Next, came my Poloroid. It was a big, clunky thing. But I loved it because it was instant pictures. All you had to do was pop in a large squarish film pack, take your pic, wait for it to pop out and watch the magic of it developing before you own eyes. Of course, you had to coat it with some kind of goo (film preservative) and let that dry before you could actually handle the photos much. I’ve had two of these particular cameras and the second was an improvement over the first. However, the film was expensive for these babies.

In my early 20’s, I bought my first 35mm camera. It was a Canon and it was entirely manual. I had to learn all about ISO’s, f stops, types of film, hot shoe, etc. I took many a picture with this camera, but as with all film cameras, I was never really sure if a picture would develop as I envisioned or not. I always had to wait for the results from my local photo lab. Sometimes I was very happy with the results and sometimes not. It was always an iffy thing.

In between that Canon and my digitals, I’ve owned a slew of 35mm cameras, some better than the Canon and some not. I even owned a Minolta at one time, not my favorite camera by a long shot.

Then came the digitals. I was in heaven. No film to deal with, had built in flash, moderate zoom at the press of a button, and I could see my pictures instantly.

My beginner digital was a 2 megapixel camera with a 10x zoom and built in flash. Oh WOW! I studied that instruction booklet front to back several times. I could take my pictures, download them to my computer and view them right away. I could even send them to friends and family. I owned several small, pocket size digitals before I stepped up to a larger digital camera.

My next camera was a Kodak digital, automatic and manual. The megapixels were more, the zoom was greater. It was an extremely user friendly camera. One almost didn’t have to read the manual to understand how it functioned. Manual settings were EASY to figure out and use. And the photos came out crisp, sharp and very detailed. The camera could recognize and adjust for any “shake” whether in auto or manual mode. Rarely was there a blurry photo. It even had a movie mode. You could use a CRV3 battery or AA’s, including rechargables.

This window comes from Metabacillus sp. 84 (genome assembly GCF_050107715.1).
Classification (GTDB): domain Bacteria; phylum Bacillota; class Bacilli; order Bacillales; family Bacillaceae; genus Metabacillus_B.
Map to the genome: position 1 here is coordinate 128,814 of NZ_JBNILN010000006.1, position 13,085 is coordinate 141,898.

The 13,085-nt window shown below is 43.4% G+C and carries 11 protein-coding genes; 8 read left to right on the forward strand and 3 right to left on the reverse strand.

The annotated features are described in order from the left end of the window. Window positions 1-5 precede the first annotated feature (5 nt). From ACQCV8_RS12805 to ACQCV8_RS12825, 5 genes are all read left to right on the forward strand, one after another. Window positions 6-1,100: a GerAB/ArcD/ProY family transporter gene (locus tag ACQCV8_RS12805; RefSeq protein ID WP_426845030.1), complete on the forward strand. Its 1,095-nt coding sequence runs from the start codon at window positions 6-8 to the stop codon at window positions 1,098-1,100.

Then I bought a Nikon Coolpix….12.1 megapixel, 15x zoom. Hmmmmm…It’s okay. But I wouldn’t call it the best camera I’ve ever had. I wouldn’t call it all that user friendly either. The flash is not automatic. You have to lift it manually if you think you might need it. Manual settings are okay, but the camera is so sensitive to movement that you can’t take a picture without a tripod on any manual setting. Handheld pictures come out blurry in any manual setting. I found myself using the auto mode more and more often. The photos weren’t any better with the Nikon than with the Kodak and I paid more for the Nikon. It doesn’t have a viewfinder; it only has an LCD screen. So on a bright, sunny day you can’t see what’s on the screen. You are blind shooting, hoping you get a good shot. Oh and it uses 4 AA batteries and goes through those batteries like a child eating candy. I have tried the rechargables, still uses them up quickly.

As a comparison, for the money, you get a better camera and more features with the Kodak than with a Nikon. I think you are just paying for the name with a Nikon. But if that’s your thing, then go for it.

My latest camera is a Poloroid Lumix DMC FZ70 super zoom camera. OMG! I love this camera! It has a 60X ZOOM, 16.1 megapixels, 3 inch LCD screen and a viewfinder, manual and auto settings. The battery came with the camera and it is rechargeable (came with the charger too). Pretty much straight out of the box the camera is user friendly. The manual is easy to understand and there is also a CD with additional information on it.
The only thing I didn’t care for was the photo program that you need to download from the CD in order to get your pictures from the camera to your computer via the USB cord. Yes you can take out the SDHD card and download your pictures straight from that, but that can be a pain in the bohunkus. I guess I just like using a USB cord download option.

Here are a few of my test pictures. I hope to be able to get out and get some more interesting photos next week.
Granted these were just out in my back yard, so experimenting with the zoom was somewhat limited.

test a

test b